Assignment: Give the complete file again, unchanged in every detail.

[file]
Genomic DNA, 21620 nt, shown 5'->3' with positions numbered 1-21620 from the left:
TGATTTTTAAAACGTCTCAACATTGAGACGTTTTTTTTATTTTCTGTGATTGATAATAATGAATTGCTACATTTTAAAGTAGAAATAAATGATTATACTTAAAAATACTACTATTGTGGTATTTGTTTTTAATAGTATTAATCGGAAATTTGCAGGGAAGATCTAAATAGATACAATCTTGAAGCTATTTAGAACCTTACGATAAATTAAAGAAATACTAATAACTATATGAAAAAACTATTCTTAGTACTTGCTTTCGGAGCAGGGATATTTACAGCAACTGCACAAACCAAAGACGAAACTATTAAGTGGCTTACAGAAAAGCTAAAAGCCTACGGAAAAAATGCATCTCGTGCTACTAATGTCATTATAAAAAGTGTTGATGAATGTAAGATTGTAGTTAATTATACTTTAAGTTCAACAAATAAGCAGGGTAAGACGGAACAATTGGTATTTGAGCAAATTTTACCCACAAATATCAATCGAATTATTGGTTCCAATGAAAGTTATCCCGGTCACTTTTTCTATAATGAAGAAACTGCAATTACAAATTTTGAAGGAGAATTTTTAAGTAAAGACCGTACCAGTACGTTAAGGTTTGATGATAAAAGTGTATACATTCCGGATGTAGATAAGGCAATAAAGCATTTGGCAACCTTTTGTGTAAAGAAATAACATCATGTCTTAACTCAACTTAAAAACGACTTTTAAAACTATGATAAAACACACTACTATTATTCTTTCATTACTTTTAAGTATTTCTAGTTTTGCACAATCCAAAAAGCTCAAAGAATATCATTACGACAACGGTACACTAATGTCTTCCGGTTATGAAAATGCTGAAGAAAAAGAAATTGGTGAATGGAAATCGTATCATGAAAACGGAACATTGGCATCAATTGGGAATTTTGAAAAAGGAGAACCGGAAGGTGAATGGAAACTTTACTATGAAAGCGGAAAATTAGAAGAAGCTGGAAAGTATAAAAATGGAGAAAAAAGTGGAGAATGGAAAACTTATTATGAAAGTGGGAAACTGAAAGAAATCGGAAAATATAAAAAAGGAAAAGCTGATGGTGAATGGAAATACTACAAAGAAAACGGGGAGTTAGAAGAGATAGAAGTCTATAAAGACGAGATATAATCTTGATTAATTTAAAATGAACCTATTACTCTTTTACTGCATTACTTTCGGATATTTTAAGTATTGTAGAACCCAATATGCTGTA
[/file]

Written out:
Genomic DNA, 21620 nt, shown 5'->3' with positions numbered 1-21620 from the left:
TGATTTTTAAAACGTCTCAACATTGAGACGTTTTTTTTATTTTCTGTGATTGATAATAATGAATTGCTACATTTTAAAGTAGAAATAAATGATTATACTTAAAAATACTACTATTGTGGTATTTGTTTTTAATAGTATTAATCGGAAATTTGCAGGGAAGATCTAAATAGATACAATCTTGAAGCTATTTAGAACCTTACGATAAATTAAAGAAATACTAATAACTATATGAAAAAACTATTCTTAGTACTTGCTTTCGGAGCAGGGATATTTACAGCAACTGCACAAACCAAAGACGAAACTATTAAGTGGCTTACAGAAAAGCTAAAAGCCTACGGAAAAAATGCATCTCGTGCTACTAATGTCATTATAAAAAGTGTTGATGAATGTAAGATTGTAGTTAATTATACTTTAAGTTCAACAAATAAGCAGGGTAAGACGGAACAATTGGTATTTGAGCAAATTTTACCCACAAATATCAATCGAATTATTGGTTCCAATGAAAGTTATCCCGGTCACTTTTTCTATAATGAAGAAACTGCAATTACAAATTTTGAAGGAGAATTTTTAAGTAAAGACCGTACCAGTACGTTAAGGTTTGATGATAAAAGTGTATACATTCCGGATGTAGATAAGGCAATAAAGCATTTGGCAACCTTTTGTGTAAAGAAATAACATCATGTCTTAACTCAACTTAAAAACGACTTTTAAAACTATGATAAAACACACTACTATTATTCTTTCATTACTTTTAAGTATTTCTAGTTTTGCACAATCCAAAAAGCTCAAAGAATATCATTACGACAACGGTACACTAATGTCTTCCGGTTATGAAAATGCTGAAGAAAAAGAAATTGGTGAATGGAAATCGTATCATGAAAACGGAACATTGGCATCAATTGGGAATTTTGAAAAAGGAGAACCGGAAGGTGAATGGAAACTTTACTATGAAAGCGGAAAATTAGAAGAAGCTGGAAAGTATAAAAATGGAGAAAAAAGTGGAGAATGGAAAACTTATTATGAAAGTGGGAAACTGAAAGAAATCGGAAAATATAAAAAAGGAAAAGCTGATGGTGAATGGAAATACTACAAAGAAAACGGGGAGTTAGAAGAGATAGAAGTCTATAAAGACGAGATATAATCTTGATTAATTTAAAATGAACCTATTACTCTTTTACTGCATTACTTTCGGATATTTTAAGTATTGTAGAACCCAATATGCTGTA